During Garner’s annual September 11 ceremony, keynote speaker Linda Hayes hearkened back to a time another historic event rocked the collective consciousness of the nation. She heard a sniper had shot President John F. Kennedy.
“I grew up on a farm. I had never heard the word sniper,” said Hayes, who is a former secretary of the N.C. Department of Juvenile Justice and chair of the Governor’s Crime Commission.
Hayes and other speakers noted the profound impact Sept. 11, 2001 had on emergency responders and the nation as a whole at the event in the gym at First Baptist Church of Garner. Garner Mayor Ronnie Williams initiated the event three years ago.
Several called on the audience to remember the togetherness and patriotism of the immediate aftermath as well as the dedication, service and risk those first responders undertake daily, nationwide.
Musical performances were sprinkled in among the speeches as former Miss Garner and Miss North Carolina Johna Edmonds served as emcee. Unlike prior years, the event was held during lunch hours. Like prior years, it ended with the fire department ringing a bell to signify the end of a call to service.
During his speech, Garner Police Chief Brandon Zuidema noted that there were 71 law enforcement officers who died in New York that day when a plane hit each of the two Twin Towers at the World Trade Center and collapsed. That figure outstrips the entire Garner Police Department’s force.
The 343 firefighters killed constitutes more than six times the number of full-time firefighters employed by Garner Fire Volunteer and Rescue.
Zuidema noted a difference in semantics, saying the responders “gave their lives” rather than “lost” them.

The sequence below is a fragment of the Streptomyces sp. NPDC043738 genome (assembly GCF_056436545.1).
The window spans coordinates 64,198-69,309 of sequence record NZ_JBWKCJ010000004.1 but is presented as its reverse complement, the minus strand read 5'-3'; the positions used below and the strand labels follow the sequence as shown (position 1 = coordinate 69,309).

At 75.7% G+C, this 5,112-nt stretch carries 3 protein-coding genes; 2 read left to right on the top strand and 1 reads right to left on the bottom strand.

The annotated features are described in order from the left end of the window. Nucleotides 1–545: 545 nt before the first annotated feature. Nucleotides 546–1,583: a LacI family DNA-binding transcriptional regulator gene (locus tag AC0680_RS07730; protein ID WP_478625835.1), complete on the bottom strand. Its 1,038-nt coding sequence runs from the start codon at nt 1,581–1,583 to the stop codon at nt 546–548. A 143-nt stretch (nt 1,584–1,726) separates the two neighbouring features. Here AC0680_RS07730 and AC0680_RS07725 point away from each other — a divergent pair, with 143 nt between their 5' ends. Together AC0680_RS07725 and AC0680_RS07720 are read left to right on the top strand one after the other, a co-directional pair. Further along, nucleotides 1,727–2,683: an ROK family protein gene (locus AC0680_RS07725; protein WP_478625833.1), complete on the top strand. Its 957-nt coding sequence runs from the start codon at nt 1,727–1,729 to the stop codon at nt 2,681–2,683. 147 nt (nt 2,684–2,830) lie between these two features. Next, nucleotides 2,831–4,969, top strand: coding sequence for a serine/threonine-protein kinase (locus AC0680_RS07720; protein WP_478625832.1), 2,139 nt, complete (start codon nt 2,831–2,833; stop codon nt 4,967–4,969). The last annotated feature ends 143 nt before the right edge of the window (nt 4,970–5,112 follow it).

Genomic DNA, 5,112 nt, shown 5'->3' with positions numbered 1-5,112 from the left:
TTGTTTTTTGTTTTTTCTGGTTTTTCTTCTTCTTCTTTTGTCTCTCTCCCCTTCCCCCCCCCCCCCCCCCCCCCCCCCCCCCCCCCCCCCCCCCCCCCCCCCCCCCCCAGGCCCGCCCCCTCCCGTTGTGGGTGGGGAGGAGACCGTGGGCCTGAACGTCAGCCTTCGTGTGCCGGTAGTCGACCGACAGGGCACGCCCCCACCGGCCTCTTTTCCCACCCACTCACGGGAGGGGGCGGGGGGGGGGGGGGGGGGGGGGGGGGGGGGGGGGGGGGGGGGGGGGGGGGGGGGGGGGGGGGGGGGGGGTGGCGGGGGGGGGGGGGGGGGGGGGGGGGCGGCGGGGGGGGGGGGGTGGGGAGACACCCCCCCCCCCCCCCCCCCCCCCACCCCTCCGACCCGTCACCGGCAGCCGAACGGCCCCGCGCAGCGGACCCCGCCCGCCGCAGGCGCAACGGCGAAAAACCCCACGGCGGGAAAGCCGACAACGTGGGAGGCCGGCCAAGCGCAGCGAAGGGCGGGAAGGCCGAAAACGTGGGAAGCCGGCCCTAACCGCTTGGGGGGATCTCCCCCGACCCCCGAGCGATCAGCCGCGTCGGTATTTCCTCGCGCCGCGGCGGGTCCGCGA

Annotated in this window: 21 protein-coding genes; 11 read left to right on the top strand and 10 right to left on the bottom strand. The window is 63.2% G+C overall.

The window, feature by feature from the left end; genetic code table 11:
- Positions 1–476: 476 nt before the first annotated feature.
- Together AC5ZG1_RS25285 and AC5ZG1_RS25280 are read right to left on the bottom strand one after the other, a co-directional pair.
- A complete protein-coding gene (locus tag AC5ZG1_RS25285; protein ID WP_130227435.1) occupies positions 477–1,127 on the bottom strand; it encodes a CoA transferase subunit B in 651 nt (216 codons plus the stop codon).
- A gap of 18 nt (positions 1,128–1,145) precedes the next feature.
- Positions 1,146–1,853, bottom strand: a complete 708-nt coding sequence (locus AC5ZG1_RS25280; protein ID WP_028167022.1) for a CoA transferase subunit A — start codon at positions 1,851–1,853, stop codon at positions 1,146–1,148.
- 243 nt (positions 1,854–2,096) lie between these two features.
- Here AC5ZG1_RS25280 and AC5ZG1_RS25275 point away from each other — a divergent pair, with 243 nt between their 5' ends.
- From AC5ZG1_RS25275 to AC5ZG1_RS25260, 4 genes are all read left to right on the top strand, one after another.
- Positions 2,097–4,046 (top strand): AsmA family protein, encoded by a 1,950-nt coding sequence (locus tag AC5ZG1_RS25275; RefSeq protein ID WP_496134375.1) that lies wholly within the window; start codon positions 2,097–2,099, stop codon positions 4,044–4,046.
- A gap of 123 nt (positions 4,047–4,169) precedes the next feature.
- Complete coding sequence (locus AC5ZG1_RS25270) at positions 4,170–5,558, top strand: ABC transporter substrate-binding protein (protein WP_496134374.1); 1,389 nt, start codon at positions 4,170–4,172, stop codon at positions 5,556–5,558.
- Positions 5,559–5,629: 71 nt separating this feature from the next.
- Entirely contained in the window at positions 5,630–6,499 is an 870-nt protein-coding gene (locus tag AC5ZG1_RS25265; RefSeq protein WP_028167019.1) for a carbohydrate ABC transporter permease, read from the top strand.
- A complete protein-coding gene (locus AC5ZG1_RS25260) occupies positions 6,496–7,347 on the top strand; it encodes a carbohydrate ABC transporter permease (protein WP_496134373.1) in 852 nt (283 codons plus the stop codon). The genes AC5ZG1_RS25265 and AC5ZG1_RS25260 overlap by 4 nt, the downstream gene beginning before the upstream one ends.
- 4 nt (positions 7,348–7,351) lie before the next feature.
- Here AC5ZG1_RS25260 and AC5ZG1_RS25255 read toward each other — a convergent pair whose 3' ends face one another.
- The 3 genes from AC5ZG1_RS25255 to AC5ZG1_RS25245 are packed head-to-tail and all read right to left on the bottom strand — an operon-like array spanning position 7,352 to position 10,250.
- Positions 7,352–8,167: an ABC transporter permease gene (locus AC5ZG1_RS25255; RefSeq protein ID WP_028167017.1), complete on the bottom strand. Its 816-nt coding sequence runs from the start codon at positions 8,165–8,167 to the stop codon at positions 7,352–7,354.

“It’s an important difference,” Zuidema said, later adding: “I acknowledge my bias, but I don’t apologize for it. I see the work police, firefighters, EMS and other emergency workers do every day.”
Many of the roughly 200 attendees were Garner firefighters and police officers. Fire chief Matt Poole asked the non-emergency responders to stand and be thanked by emergency responders for not forgetting what the day meant and attending the free lunch.
Hayes, the former juvenile justice secretary, talked about how the tragedy changed the way various law enforcement agencies worked together.
“We were not communicating,” Hayes said. She said organizations throughout the state learned in the aftermath. “It was an eye opening experience for someone who wasn’t a first responder.”
Hayes also lamented the impact of the attack attributed to 19 Al Qaeda-sponsored hijackers of four planes, one of which hit the Pentagon and the other which crashed in Pennsylvania. Along with the nearly 3,000 killed, she said the attacks shattered the nation’s sense of safety, citing airport security and general nervousness about flying on planes.
“The tragedy is the impact for the last 13 years,” Hayes said.
The event included a national anthem sung by Robert Davis of the Wake County Sheriff’s Department. Former Garner Outstanding Teen Rachel Chaves sang “On my knees” just before lunch provided by the town, First Baptist Church and Dove II LLC. Former Outstanding Little Miss Garner Leilani Carr also sang at the event.